We are doing some tried and true things that just seem to work for us. (An hour of Circle Time right after breakfast and morning chores. Going outside even if it’s -10. Reading out loud.) I am trying some new things. (More independence for the boys. A few points of structure in a more fluid day.) We’ll see how this all actually works once it gets off of my scribbled notes and fancier charts and into real life.

However all of those details go, what will work is being together, and learning, and growing in love for one another and for the Lord.

I was going to pray for our year last night and ask for His help, and suddenly felt so silly. Of course He’s going to help! So instead of requests, I just began to articulate thanksgiving in advance. There are some checks you can cash ahead of time. I can already know that He is going to do great things in our lives as we seek Him first this year.

So we will do:

Teaching Textbooks for the boys
BJU Math for the girls

BJU Spelling for Beatrice, William, and Jameson
BJU English for Beatrice, William, and Jameson
Explode the Code for Fiona
Cursive through Pictures for the boys
Getty-Dubay Italics for the girls
Typing for boys
Rotating the above throughout the week

Nature study for all, including reading, observing, and painting our findings.

A Literature-based study on the Underground Railroad for all. (And of course this is where I get most excited; who doesn’t love reading, writing, watching good films, and letting your heart be expanded as you grow in your understanding of people, good and bad?)

Piano, programming, letter-writing, tons of outdoor time, baking, personal and family devotions… We will have no trouble filling our days.

Those are the details and the tools I have at the ready. But the best part of this homeschool journey is being continually reminded by the Holy Spirit of the big picture, the overarching task of disciple-making. That vision is what my heart needs to be tied to, not these particular tools. So, while I’m very excited about the beautiful nature books in a basket and the crisp pages of the workbooks and how after Huck Finn is done I want to do a bunch of Shakespeare in our Circle Time, I’m not tied to those tools. (Remind me of this regularly.) Any one of them needs to be set aside happily should I find it is not helping to accomplish The Grand Plan.

Because ultimately, I am shaping hearts and investing truth and growing people, armed and equipped for their purpose here on earth.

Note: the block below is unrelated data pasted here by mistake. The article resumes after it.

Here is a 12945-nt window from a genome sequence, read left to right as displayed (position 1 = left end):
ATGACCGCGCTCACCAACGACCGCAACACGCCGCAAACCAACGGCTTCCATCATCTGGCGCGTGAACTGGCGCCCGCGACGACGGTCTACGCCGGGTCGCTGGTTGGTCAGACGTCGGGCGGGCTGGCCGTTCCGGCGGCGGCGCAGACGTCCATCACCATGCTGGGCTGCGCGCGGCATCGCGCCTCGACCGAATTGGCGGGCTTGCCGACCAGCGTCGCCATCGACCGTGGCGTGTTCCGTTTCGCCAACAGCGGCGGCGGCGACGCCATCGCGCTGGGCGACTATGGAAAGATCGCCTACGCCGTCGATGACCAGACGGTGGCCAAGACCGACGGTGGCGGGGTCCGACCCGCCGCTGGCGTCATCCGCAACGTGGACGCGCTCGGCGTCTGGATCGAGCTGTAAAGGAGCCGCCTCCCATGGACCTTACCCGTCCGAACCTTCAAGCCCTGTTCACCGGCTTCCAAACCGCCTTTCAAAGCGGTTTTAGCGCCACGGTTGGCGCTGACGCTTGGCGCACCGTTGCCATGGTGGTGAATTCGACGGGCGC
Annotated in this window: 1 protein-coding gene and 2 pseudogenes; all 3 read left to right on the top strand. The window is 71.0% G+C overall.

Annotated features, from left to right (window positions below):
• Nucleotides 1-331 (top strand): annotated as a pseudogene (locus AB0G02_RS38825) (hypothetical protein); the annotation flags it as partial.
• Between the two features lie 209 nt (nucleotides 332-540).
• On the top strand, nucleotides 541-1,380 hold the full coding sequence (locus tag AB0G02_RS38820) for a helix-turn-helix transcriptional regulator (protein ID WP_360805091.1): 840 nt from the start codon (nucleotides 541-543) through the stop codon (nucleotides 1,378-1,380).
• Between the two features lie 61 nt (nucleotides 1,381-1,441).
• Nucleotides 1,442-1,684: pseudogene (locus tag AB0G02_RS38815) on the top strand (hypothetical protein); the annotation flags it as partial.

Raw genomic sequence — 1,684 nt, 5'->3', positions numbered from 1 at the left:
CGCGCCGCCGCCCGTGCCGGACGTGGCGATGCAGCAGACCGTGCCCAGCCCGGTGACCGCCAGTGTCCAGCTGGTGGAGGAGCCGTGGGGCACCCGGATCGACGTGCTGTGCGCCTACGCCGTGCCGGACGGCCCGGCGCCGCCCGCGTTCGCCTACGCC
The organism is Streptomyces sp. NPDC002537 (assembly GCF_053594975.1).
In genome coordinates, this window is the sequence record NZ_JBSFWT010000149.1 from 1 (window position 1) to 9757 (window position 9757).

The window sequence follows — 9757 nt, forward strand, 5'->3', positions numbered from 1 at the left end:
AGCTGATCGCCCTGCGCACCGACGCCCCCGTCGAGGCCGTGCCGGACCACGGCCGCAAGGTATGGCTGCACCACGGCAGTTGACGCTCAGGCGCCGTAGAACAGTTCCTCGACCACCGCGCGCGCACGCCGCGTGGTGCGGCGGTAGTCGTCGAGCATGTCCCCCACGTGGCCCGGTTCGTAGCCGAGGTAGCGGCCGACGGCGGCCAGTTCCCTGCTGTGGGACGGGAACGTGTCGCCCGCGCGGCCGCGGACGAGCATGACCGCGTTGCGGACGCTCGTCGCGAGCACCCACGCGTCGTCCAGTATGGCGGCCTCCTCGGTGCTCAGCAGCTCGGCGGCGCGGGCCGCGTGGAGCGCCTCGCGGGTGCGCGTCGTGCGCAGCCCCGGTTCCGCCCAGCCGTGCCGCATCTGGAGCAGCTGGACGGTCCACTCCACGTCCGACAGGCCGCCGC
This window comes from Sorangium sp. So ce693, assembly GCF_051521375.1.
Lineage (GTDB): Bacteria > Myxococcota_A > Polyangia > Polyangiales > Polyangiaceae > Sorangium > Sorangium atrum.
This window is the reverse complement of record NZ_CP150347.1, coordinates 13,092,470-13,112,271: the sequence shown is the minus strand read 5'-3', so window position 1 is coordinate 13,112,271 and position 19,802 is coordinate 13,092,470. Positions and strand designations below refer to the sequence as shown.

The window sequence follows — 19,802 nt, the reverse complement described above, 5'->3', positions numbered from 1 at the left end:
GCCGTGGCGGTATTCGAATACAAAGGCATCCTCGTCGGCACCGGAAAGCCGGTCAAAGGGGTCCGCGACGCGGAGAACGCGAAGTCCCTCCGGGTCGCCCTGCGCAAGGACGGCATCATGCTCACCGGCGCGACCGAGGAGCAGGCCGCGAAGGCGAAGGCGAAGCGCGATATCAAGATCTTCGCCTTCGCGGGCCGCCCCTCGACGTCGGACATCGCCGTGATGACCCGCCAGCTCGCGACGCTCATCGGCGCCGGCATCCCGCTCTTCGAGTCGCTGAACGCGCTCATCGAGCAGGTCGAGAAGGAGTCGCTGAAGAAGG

*****

And so I am in over my head already, as anyone can see, on this fresh morning on Monday in September at the beginning of a school year. I don’t know what I’m doing, really, and the things I do know tell me that I am not equal to the task in and of myself.

But my eyes jump back a few verses and land on this:

But we have this treasure in earthen vessels, so that the surpassing greatness of the power will be of God and not from ourselves. (2 Cor 4)

So happy Monday, happy School Year, happy New Morning. May you find yourself renewed and bursting with the treasure of His Spirit.

first things first

I really do love the homeschooling life. In fact, I wish I had about three more of me to go around, so one of me could dedicate all day every day to exciting and fun learning pursuits.

Combine that natural enjoyment with a heavy dose of regular “Am I doing enough? Is this working?” doubts and fears, and it’s the perfect recipe for curriculum-discontent and grass-is-greener issues.

This article today reminded me of how good and simplifying it is when the right things stay in focus.

See, we aren’t school teachers. We aren’t really even homeschooling moms. *gasp* We are mothers and we are wives, and we are raising children in the fear and admonition of the Lord. Probably, most likely, this is why most of us are homeschooling — we feel it best serves the vision of discipleship that we have. But that word there — serve — is so important. The math and the language, the field trips and the journaling, the classical approach and the unschooling persuasion: they all need to serve this much higher, much broader task of teaching our children about the love of God for them and of how they might live lives of love toward Him.

I loved how, in that article, the mom would realize after reflection that the true goals and hopes for a new year often had little to do with curriculum and much more to do with character growth and personal development. There may be reading struggles to address, or the realization that this year’s choices just really aren’t suited to your personal style — but our eyes are also lifted to higher goals, and we can hear creative ideas spoken by the Holy Spirit as we jot down things like, “connect with each kid,” “see growth in personal responsibility for Johnny”, “more orderly start to the day,” etc. I think it can be easy to feel the lack in areas such as those, but get caught up in the shiny new math curriculum because isn’t it easier to admire glossy pages and hope for change than it sometimes is to stare face to face with our lack as home managers or our children’s sin issues?

We can’t allow the mission to get compromised by forgotten priorities.

I also love discovering what does work for our family, as this mom says. Sometimes I get a little itch to add something new, and sometimes that itch is worth listening to — but once I’ve evaluated what’s worked and how the past year has gone, and where we’re lacking, “new” often looks less like a whole new expensive curriculum and more like a new art project to tackle, a commitment to doing the science experiments, purposing to cook together more often, or taking a walk somewhere new a few times this next year. (And maybe for you and your family, other amazingly fun and creative things the Holy Spirit lays on your heart.)